Wednesday, December 30, 2009

New Years Eve 2009

This really should have been a few days ago, but sadly I am not always as organized as I should be.

First some recipes:

Sauer Kraut Casserole.

1 large can of Sauer Kraut
2 packages of sausage
5 tablespoons of mustard powder.
2 tablespoons of caraway seed.

Slice the sausage thin. Mix everything together and bake or microwave until hot. If baking, I suggest 350 for about thirty minutes. Cover with foil before hand to avoid browning.

Sauer Kraut is popular in Germany and in parts of the US where German immigrants settled for New Years Eve.

Black eyed peas

2 cups peas (soak overnight before cooking)
1 hambone
2 jalapeƱos
Salt and pepper to taste
Dash Worcestershire sauce.
Chopped onion and cilantro (optional)

After soaking, cook for about an hour and a half. Add water as needed. Add cilantro in last 10 minutes. Add onion in last 30 to 5 minutes depending on how well you wish them to be cooked.

Both these recipes are considered good luck for New Years. Blacks in Central America also consider it good luck to be in church on New Year’s eve. Of course we as Christians know that we don’t have good luck from any of these, but that God will bless us as we obey him (and withhold the blessing if we don’t. For that reason it is important to line our lives up with his will.

Some people make resolutions for New Year, and some of those are good, but most are forgotten before January is done. Personally, I think the best thing to do on New Years is to see where you came from, where you are now, and plan for the future. As Christians, we know the future is not ours to see, but we should still plan for it. We should have certain goals, and should be aiming at those goals. Some of these goal we will look at again as we come into pre Lent, but for the secular year, we should be checking carefully in these times on our management of time and money. In both of these the first things we need to look at is God’s portion. You show me how you spend your time, I will tell you if you are really a Christian. Sunday definitely should be set aside for God and for family. Hopefully you are a member of a church which still has morning and evening Sunday services. Go to both. Ditto for Wednesday services or Bible Studies if available. Time for family prayer, spousal prayer and private prayer time are also important as well as studying God’s word. Look at where you are on these, and seek improvement. The time is there if you put God first. (I might not in passing, that I came up from Honduras to vacation one year. Of course there were no funds for this, so I worked at a car wash. I told the guy I would not work on Sunday, and he respected that. For some strange reason, even though I was the only one not working on Sunday, I always managed 40 hours or more per week, something that the other guys rarely managed. God respected my commitment to him.)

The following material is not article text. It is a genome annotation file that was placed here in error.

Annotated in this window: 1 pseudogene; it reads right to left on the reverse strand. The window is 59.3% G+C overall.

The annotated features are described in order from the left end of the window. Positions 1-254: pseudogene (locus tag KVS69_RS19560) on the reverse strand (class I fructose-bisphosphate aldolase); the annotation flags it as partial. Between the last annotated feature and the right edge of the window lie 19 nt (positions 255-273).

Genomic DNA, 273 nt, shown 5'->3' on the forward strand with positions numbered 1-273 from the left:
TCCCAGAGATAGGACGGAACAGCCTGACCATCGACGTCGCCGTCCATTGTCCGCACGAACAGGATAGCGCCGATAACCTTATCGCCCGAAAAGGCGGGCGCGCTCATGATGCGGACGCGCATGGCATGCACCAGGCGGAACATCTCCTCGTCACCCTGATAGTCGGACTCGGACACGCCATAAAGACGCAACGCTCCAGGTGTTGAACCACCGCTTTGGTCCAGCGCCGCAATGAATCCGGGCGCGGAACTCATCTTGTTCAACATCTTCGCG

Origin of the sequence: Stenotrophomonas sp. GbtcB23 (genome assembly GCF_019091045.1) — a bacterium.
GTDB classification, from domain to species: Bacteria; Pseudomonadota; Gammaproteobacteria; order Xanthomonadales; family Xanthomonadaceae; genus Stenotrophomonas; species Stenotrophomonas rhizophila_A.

Aside from church, and Bible study, Sunday is a good time for family time. Pic Niks, hiking, bike riding, monopoly, whatever are good family activities. We always have leftovers Sunday lunch so no one has to cook, and after sunset we fix something simple (our family keeps Sunday Sabbath from sunset to sunset as Jesus did.) We don’t buy anything, or go to movies or knowingly do anything that would require anyone to have to work to serve us, so as to keep the Sabbath. Many young people today have no opportunity to go to church on Sunday anymore because they end up working on Sunday.

God must come first though. We have a habit of allowing other things, which may be good in an of themselves to be gods in our lives. Some time should be set aside for exercise, but it should not consume us. How much time do you spend playing tennis, or soccer, or golf. These are all good things, unless we allow them to be gods in our lives. I have seen the same thing with volunteer fire fighters. That becomes their god. So always be careful how you spend you time.

Money of course is the other big one. The Bible tells us the tithe is the minimum standard. I have found that when I am tithing, things have a way of working out, despite the amount of money I have. We also need to plan our use of money. Car and other major repairs. Money saved up for house repairs, money saved up for if a job is lost. We need to always be prepared, especially in these precarious times. Do we really need a four bedroom house? Or a brand new car? Spouses should sit down and think about these things.

Also of course teach your kids about wise use of time and money. Either a regular allowance or report card money or both. I know of one guy who gave his kids (starting in jr. high) money to buy their own clothes for a year. He didn’t help them, and they learned to make the dollar stretch. One of his sons was stunned when he realized that his prom tux had to come out of that money too, and found a perfectly good tux at Goodwill. It is not enough to tell the kids, we have to show them as well.

We might think about a vegetable garden too. If you are in the south or southwest, you might even want to start know. Cauliflower, broccoli, kale, Brussels sprouts, cabbage, spinach, swiss chard and beats all grow well in cool weather. Cabbage and everything mentioned before it, but especially broccoli takes a light freeze well. Cilantro and parsley grow well in cool weather, as do some spices. We have thyme, parsley, and oregano that all took a hard freeze and still growing well. If you live further north, think about what you can plant and when.

By the way, for tonight, egg nog, smoothies, banana milk shakes are all good. Pray for a good year to come, and especially pray for the church, and for the leadership of the country and your state. After we ahve finished praying and making noise, we watch movies.

May God bless you this year to come.

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